Budget: Eating-in day 1 restart : ochazuke (green tea rice soup) for breakfast

Budget: Eating-in day 1 restart : ochazuke (green tea rice soup) for breakfast

Ok, so today (Saturday) I restart my 7-day eat-at-home challenge. Morning plans are visit Carol at the hospital, go to the library and noon is for this insomniac’s nap. I look around for something quick but filling to tide me over until evening.

Luckily I found a package of ochazuke (green tea rice soup).  Ochazuke is a family favorite.  It is simple to make — pour boiling green tea over hot rice, add bits of fish (or any meat) and slivers of veggies.  That’s the whole shebang. It’s a Japanese rural dish.


Nagatanien OCHAZUKE | Rice Soup Flavoring | NORI 48g (on Amazon, they have other flavors too)
Since I don’t often have a pot full of green tea on the boil, I cheat and buy the ochazuke packages from the local Asian market in packages of 8 for around $5 give or take. I usually buy the nori (seaweed) type. The sake (salmon) is popular too.

It’s super easy:

  • Put hot rice in a bowl.
  • Pour the package contents over the rice. You’ll see green powder for the tea, seaweed and crunchy rice cracker bits.
  • Pour very hot water over it all
  • Stir until the green powder turns the water pale green and you’re done.
  • Eat it right away. Don’t let it sit or the crunchy bits will be all soggy.
We have a Zojirushi boiler I bought ages ago to keep very hot water on tap.  I drink ginger tea most days but it’s also great for making ochazuke.

Kettle or pan boiled water is good too.  Nuked water not so much.  It’s unevenly heated, making it cool faster.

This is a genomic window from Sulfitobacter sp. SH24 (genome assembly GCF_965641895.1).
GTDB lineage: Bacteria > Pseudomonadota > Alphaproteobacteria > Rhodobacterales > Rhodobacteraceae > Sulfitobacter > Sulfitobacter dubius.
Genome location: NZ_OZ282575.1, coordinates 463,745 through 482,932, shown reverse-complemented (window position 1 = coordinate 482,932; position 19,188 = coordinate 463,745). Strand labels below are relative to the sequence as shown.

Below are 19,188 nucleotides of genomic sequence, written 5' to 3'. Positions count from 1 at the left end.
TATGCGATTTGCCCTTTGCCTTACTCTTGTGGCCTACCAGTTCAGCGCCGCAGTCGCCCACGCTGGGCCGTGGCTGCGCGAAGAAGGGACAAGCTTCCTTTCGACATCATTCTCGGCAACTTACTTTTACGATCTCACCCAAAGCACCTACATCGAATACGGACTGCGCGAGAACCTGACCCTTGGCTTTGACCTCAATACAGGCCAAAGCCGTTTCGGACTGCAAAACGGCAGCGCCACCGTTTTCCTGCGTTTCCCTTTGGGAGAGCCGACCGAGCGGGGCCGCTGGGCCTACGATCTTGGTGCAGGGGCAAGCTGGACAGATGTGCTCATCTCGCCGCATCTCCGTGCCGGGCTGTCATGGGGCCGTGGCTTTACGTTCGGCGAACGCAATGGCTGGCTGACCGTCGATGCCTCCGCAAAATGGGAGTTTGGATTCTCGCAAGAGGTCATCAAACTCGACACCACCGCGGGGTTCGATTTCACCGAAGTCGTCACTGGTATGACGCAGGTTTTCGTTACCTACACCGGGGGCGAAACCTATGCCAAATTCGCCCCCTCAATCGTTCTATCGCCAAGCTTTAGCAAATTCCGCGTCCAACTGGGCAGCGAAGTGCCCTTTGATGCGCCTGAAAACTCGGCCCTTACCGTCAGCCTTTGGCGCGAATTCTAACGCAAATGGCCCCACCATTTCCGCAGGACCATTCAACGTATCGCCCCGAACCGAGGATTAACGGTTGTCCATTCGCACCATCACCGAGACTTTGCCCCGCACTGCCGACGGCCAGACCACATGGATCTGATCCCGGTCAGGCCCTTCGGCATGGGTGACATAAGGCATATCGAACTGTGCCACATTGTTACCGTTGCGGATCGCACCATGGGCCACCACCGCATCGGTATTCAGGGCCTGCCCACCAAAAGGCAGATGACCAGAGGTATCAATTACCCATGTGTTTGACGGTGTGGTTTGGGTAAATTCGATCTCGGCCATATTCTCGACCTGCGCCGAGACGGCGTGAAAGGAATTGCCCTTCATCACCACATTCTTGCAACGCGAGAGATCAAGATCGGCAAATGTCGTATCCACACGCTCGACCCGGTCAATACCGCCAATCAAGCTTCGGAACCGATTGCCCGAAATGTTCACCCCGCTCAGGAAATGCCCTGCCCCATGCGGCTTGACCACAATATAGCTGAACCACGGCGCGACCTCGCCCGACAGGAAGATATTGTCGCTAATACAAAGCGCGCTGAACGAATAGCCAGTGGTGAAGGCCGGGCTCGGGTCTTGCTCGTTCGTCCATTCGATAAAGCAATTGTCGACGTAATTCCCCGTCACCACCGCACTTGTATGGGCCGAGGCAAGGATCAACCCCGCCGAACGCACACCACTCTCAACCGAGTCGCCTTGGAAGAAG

Zojirushi CW-PZC22FC Micom Super Boiler 2.2L, Floral

My okinawan mom made big batches of Japanese Calrose rice and froze them in individual sandwich bags.  It’s habit for me now. Nuke a bag for 7-8 minutes and you have a hot single serving of rice. I use the 8 minutes to make scrambled eggs today. I like seasoning it with Garam Masala.

To start the eggs, I shook a bit of garam masala (1t?) into a bowl.  Garam Masala is a bunch of India spices — think Chinese 5-spice powder gone Bollywood. I stumbled across the spice mix at a tiny India store in Berkeley. I put a little into soup or eggs for a bit of jazz. I love the aroma but mom, who likes her food bland, hated it.  My Oakland roommates loved it. Garam Masala varies regionally. Mine has coriander, cumin, cardamom, cinnamon, cloves, black pepper, nutmeg and other spices but the manufacturer is long gone.

Epicurious has a recipe to make your own. I lack the courage to do that. If I ever run out, I’ll buy it at an India store or Amazon if I can’t find one locally.

Epicurious says add garam masala at the end, don’t let it stew in anything because it can turn bitter.  That’s never happened to me.  I just stir it into stuff as I cook but never very much. It’s pretty potent. My 7 oz jar has lasted decades.

I cracked a couple eggs into the bowl, added a little milk, and whipped with a fork.  Melted a little bit of butter in the frying pan  and poured the eggs in.